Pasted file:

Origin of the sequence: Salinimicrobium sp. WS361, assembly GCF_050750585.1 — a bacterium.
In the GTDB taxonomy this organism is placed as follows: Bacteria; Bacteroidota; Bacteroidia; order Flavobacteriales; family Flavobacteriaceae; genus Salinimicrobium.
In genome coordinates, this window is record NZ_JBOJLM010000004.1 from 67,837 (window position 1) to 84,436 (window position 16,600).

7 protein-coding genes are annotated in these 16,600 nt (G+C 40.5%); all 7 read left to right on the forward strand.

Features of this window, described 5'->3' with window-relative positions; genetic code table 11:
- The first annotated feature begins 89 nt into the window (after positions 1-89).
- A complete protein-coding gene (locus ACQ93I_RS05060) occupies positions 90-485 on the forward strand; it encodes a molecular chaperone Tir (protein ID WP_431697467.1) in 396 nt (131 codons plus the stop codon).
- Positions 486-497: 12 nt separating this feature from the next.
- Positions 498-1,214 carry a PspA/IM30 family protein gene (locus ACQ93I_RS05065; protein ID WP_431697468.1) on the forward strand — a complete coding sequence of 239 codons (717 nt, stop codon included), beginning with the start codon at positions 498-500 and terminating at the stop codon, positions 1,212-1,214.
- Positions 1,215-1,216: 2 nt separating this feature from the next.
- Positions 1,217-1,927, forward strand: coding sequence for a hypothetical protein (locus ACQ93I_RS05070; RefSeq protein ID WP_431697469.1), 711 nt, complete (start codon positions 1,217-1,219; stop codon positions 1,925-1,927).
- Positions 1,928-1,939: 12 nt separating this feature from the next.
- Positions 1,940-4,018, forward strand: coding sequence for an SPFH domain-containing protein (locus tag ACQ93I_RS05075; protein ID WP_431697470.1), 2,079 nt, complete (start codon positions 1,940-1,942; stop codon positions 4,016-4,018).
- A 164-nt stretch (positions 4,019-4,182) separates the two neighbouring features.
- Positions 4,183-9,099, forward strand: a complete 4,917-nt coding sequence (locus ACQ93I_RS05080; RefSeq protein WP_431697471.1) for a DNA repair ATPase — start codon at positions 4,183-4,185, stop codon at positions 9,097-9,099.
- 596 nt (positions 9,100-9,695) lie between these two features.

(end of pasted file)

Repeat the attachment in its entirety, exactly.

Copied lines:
Origin of the sequence: Salinimicrobium sp. WS361, assembly GCF_050750585.1 — a bacterium.
In the GTDB taxonomy this organism is placed as follows: Bacteria; Bacteroidota; Bacteroidia; order Flavobacteriales; family Flavobacteriaceae; genus Salinimicrobium.
In genome coordinates, this window is record NZ_JBOJLM010000004.1 from 67,837 (window position 1) to 84,436 (window position 16,600).

7 protein-coding genes are annotated in these 16,600 nt (G+C 40.5%); all 7 read left to right on the forward strand.

Features of this window, described 5'->3' with window-relative positions; genetic code table 11:
- The first annotated feature begins 89 nt into the window (after positions 1-89).
- A complete protein-coding gene (locus ACQ93I_RS05060) occupies positions 90-485 on the forward strand; it encodes a molecular chaperone Tir (protein ID WP_431697467.1) in 396 nt (131 codons plus the stop codon).
- Positions 486-497: 12 nt separating this feature from the next.
- Positions 498-1,214 carry a PspA/IM30 family protein gene (locus ACQ93I_RS05065; protein ID WP_431697468.1) on the forward strand — a complete coding sequence of 239 codons (717 nt, stop codon included), beginning with the start codon at positions 498-500 and terminating at the stop codon, positions 1,212-1,214.
- Positions 1,215-1,216: 2 nt separating this feature from the next.
- Positions 1,217-1,927, forward strand: coding sequence for a hypothetical protein (locus ACQ93I_RS05070; RefSeq protein ID WP_431697469.1), 711 nt, complete (start codon positions 1,217-1,219; stop codon positions 1,925-1,927).
- Positions 1,928-1,939: 12 nt separating this feature from the next.
- Positions 1,940-4,018, forward strand: coding sequence for an SPFH domain-containing protein (locus tag ACQ93I_RS05075; protein ID WP_431697470.1), 2,079 nt, complete (start codon positions 1,940-1,942; stop codon positions 4,016-4,018).
- A 164-nt stretch (positions 4,019-4,182) separates the two neighbouring features.
- Positions 4,183-9,099, forward strand: a complete 4,917-nt coding sequence (locus ACQ93I_RS05080; RefSeq protein WP_431697471.1) for a DNA repair ATPase — start codon at positions 4,183-4,185, stop codon at positions 9,097-9,099.
- 596 nt (positions 9,100-9,695) lie between these two features.